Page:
2. Determine the investment vehicles that best suit your long term investment objectives. It is critical to match your investments to your individual long term goals. If you don’t, you are destined to be disappointed in the outcome. Spend the time necessary to explore your investment options and understand how they work, how they create value for you and what risks/rewards are involved in each option.
Continuing with our lifestyle example, a 401k invested in the stock market with limited investment options where the gains are reinvested and cannot be withdrawn without penalty creates no cash flow to pay for the life we are envisioning. Other investments however, like rental real estate, will generate ongoing cash flow that will allow us to build the life we desire and have articulated in detail.

3. Understand the risks/rewards of each investment option and compare them to your personal risk tolerance. Be honest with yourself about the level of risk you are willing to take. This is very personal and there is no wrong answer. Risking more than you are personally willing to lose destroys your lifestyle by creating unnecessary stress, anxiety, and financial strain. Be realistic and find investment options that are well matched to your risk tolerance and your life situation. 20 something singles can risk more of their income and savings than older investors caring for a young family. The downside risk of your investment strategy needs to match the stage of life in which you currently find yourself.

4. Educate yourself. Spend time and a reasonable amount of money to become well informed on all aspects of your chosen investment strategy. You cannot make educated, well-thought-out decisions without knowing the details. Volatile markets test your knowledge by compressing your decision timeframes. You may not have time to fully research your options while in the middle of a fast paced market. You need to prepare ahead of time.

5. Find a mentor who has successfully created a similar lifestyle using the investment strategy you have selected. It is much more effective to follow in the path of another’s success than to learn from your own failures or the failures of others. Yes, it is critical to learn from our mistakes and the mistakes of others we observe. It is more important, however, to participate in a community of like-minded people with similar goals and strategies. This provides a fertile environment to learn how to make decisions that bring you ever closer to the lifestyle you desire and have articulated in enough detail to motivate/sustain yourself through any market cycle.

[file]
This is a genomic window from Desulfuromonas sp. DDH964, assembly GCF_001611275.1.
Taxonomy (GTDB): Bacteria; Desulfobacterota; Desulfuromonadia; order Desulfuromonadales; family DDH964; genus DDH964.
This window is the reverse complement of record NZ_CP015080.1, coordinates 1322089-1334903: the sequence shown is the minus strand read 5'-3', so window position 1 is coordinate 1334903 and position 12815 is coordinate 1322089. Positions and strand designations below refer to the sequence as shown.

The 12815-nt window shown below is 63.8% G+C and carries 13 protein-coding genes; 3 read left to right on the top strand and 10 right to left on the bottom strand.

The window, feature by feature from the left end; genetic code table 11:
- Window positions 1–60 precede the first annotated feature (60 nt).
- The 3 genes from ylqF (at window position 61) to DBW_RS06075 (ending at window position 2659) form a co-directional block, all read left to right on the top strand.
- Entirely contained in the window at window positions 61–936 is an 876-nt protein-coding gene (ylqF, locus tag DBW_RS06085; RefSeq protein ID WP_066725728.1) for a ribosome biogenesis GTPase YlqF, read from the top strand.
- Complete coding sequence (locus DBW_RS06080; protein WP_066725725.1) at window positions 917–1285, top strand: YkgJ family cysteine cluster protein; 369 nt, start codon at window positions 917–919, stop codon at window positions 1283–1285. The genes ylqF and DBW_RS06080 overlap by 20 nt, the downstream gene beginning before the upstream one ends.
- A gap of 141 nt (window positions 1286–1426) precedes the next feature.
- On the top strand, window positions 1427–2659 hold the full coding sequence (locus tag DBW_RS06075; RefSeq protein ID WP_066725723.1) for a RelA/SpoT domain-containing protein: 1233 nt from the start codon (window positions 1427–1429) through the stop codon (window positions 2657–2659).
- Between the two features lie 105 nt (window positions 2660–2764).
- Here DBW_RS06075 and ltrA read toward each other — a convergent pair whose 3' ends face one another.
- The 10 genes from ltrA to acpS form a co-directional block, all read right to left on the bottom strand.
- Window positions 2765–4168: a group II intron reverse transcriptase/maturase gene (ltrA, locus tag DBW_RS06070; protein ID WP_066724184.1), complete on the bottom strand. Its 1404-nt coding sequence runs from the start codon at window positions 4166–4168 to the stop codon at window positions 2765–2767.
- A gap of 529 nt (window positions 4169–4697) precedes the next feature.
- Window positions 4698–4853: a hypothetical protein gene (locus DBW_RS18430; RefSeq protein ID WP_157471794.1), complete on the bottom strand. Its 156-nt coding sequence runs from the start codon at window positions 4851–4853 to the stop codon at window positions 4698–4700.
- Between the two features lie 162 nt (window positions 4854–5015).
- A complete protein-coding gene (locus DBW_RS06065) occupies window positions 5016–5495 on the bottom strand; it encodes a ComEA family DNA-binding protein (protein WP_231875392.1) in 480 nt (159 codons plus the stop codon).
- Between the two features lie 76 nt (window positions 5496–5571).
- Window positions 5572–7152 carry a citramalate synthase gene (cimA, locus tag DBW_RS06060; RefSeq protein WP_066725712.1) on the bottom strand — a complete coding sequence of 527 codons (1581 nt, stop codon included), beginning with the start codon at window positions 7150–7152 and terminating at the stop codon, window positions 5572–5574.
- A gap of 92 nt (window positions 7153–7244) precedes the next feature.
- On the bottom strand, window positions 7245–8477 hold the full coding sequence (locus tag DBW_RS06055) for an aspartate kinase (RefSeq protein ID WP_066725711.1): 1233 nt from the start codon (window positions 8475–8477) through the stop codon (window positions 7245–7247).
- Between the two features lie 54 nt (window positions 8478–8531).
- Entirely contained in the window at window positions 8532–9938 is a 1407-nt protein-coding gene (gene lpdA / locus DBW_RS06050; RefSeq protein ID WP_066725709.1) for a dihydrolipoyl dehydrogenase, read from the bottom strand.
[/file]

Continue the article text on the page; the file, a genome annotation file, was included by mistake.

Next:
As an investor you have no choice but to start from where you are with the resources currently at hand. Stay positive and hopeful. You CAN create an effective map from where you are today to the lifestyle that you created as you worked through these 5 tips for navigating volatile markets. If you need more help or want to find a community of like minded people, check us out at and be sure to listen to The Del Walmsley Radio Show by clicking on the radio tab to listen online or by finding a station in your area.


  1. I really like what you said about figuring out what you want to come out of your investments, before you invest. Like you said, you need to go into knowing what you want to come out of it in the long run. I’ll be sure to keep this in mind, my husband and I have been trying to figure out where we should invest.